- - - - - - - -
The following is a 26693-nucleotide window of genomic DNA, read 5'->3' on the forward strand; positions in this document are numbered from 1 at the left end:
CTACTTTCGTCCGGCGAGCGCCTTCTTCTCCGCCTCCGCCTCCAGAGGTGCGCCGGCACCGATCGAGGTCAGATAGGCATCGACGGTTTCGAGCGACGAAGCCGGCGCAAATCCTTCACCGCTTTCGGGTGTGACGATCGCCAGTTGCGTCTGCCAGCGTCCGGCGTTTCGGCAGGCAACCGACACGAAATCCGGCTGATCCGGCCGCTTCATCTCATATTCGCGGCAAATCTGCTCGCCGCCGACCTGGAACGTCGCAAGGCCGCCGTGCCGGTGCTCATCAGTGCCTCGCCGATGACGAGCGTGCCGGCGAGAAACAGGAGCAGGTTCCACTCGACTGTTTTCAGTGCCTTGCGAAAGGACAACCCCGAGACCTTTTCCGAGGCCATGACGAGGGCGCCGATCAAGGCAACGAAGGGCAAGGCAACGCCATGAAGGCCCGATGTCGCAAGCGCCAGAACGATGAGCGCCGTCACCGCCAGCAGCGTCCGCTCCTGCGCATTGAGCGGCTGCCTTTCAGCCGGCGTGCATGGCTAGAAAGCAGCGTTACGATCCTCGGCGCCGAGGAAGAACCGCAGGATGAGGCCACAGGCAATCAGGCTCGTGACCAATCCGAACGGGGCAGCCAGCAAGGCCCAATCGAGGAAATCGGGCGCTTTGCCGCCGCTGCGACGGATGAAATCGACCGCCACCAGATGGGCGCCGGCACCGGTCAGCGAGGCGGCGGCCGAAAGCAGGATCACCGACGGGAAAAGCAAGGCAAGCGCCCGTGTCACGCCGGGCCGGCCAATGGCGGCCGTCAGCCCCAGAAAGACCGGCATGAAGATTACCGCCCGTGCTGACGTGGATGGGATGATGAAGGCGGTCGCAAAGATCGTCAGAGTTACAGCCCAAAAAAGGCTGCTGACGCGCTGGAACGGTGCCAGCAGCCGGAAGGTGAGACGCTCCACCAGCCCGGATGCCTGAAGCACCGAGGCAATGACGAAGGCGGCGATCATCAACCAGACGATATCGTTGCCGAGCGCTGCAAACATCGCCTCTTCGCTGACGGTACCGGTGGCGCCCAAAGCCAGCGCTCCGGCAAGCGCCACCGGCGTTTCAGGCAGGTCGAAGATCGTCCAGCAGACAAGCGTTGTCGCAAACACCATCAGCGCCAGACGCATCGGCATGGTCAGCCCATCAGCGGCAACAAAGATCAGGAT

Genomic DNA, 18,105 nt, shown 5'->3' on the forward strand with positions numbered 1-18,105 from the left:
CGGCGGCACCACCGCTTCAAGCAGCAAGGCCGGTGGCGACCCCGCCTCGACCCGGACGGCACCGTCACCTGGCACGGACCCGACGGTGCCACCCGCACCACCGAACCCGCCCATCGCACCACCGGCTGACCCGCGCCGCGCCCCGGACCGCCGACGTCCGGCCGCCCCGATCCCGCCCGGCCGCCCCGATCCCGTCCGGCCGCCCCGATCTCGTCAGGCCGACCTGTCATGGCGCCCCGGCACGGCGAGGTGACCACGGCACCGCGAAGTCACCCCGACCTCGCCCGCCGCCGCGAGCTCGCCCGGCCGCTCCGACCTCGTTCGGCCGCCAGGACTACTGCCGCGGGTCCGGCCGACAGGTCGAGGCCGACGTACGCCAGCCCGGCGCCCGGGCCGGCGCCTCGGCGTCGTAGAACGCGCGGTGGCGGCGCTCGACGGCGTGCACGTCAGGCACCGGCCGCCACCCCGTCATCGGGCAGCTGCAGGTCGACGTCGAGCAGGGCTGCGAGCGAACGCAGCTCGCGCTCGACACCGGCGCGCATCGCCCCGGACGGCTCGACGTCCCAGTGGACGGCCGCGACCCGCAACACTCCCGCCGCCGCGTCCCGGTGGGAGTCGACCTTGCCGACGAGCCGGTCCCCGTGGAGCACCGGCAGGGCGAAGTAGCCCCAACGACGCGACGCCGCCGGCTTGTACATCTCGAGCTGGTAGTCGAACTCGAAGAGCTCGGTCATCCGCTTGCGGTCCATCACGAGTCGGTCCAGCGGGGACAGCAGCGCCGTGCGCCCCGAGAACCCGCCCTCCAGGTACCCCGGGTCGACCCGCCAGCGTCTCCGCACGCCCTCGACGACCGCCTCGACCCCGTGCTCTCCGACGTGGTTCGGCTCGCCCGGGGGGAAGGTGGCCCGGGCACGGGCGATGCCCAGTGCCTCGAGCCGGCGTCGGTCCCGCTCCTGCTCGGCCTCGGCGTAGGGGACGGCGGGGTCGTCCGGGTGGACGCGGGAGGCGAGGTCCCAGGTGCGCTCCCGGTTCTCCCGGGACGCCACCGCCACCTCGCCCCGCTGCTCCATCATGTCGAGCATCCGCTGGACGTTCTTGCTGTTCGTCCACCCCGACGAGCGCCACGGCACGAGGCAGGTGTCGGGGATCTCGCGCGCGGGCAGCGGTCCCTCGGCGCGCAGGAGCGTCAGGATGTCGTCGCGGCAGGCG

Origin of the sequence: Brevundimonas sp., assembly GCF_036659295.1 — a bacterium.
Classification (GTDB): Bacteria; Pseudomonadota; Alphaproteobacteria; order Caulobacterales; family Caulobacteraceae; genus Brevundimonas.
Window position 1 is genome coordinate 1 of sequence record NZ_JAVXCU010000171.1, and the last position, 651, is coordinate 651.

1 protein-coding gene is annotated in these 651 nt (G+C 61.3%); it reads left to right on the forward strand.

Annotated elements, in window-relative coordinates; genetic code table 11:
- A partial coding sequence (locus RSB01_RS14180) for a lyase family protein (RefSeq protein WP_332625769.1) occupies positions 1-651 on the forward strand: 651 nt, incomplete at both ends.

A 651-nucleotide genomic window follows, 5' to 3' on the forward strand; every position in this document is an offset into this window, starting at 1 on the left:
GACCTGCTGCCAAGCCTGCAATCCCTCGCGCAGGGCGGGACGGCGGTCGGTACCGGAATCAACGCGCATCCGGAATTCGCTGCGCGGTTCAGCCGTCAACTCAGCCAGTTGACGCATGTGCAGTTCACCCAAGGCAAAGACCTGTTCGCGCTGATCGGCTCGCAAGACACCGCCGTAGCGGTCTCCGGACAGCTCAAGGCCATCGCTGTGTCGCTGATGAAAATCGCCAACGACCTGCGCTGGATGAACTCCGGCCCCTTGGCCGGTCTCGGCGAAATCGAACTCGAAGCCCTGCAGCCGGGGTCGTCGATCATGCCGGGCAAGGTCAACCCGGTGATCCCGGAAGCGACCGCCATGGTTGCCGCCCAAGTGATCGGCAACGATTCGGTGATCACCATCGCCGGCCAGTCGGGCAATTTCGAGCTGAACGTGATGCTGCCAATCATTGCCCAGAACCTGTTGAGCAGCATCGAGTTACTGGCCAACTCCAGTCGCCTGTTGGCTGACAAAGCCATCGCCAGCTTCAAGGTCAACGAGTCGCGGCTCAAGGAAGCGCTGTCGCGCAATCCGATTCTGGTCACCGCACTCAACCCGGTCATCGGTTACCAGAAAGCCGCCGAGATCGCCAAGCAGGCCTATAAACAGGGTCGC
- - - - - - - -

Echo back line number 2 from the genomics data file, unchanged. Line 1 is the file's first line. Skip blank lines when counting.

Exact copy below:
CTACTTTCGTCCGGCGAGCGCCTTCTTCTCCGCCTCCGCCTCCAGAGGTGCGCCGGCACCGATCGAGGTCAGATAGGCATCGACGGTTTCGAGCGACGAAGCCGGCGCAAATCCTTCACCGCTTTCGGGTGTGACGATCGCCAGTTGCGTCTGCCAGCGTCCGGCGTTTCGGCAGGCAACCGACACGAAATCCGGCTGATCCGGCCGCTTCATCTCATATTCGCGGCAAATCTGCTCGCCGCCGACCTGGAACGTCGCAAGGCCGCCGTGCCGGTGCTCATCAGTGCCTCGCCGATGACGAGCGTGCCGGCGAGAAACAGGAGCAGGTTCCACTCGACTGTTTTCAGTGCCTTGCGAAAGGACAACCCCGAGACCTTTTCCGAGGCCATGACGAGGGCGCCGATCAAGGCAACGAAGGGCAAGGCAACGCCATGAAGGCCCGATGTCGCAAGCGCCAGAACGATGAGCGCCGTCACCGCCAGCAGCGTCCGCTCCTGCGCATTGAGCGGCTGCCTTTCAGCCGGCGTGCATGGCTAGAAAGCAGCGTTACGATCCTCGGCGCCGAGGAAGAACCGCAGGATGAGGCCACAGGCAATCAGGCTCGTGACCAATCCGAACGGGGCAGCCAGCAAGGCCCAATCGAGGAAATCGGGCGCTTTGCCGCCGCTGCGACGGATGAAATCGACCGCCACCAGATGGGCGCCGGCACCGGTCAGCGAGGCGGCGGCCGAAAGCAGGATCACCGACGGGAAAAGCAAGGCAAGCGCCCGTGTCACGCCGGGCCGGCCAATGGCGGCCGTCAGCCCCAGAAAGACCGGCATGAAGATTACCGCCCGTGCTGACGTGGATGGGATGATGAAGGCGGTCGCAAAGATCGTCAGAGTTACAGCCCAAAAAAGGCTGCTGACGCGCTGGAACGGTGCCAGCAGCCGGAAGGTGAGACGCTCCACCAGCCCGGATGCCTGAAGCACCGAGGCAATGACGAAGGCGGCGATCATCAACCAGACGATATCGTTGCCGAGCGCTGCAAACATCGCCTCTTCGCTGACGGTACCGGTGGCGCCCAAAGCCAGCGCTCCGGCAAGCGCCACCGGCGTTTCAGGCAGGTCGAAGATCGTCCAGCAGACAAGCGTTGTCGCAAACACCATCAGCGCCAGACGCATCGGCATGGTCAGCCCATCAGCGGCAACAAAGATCAGGAT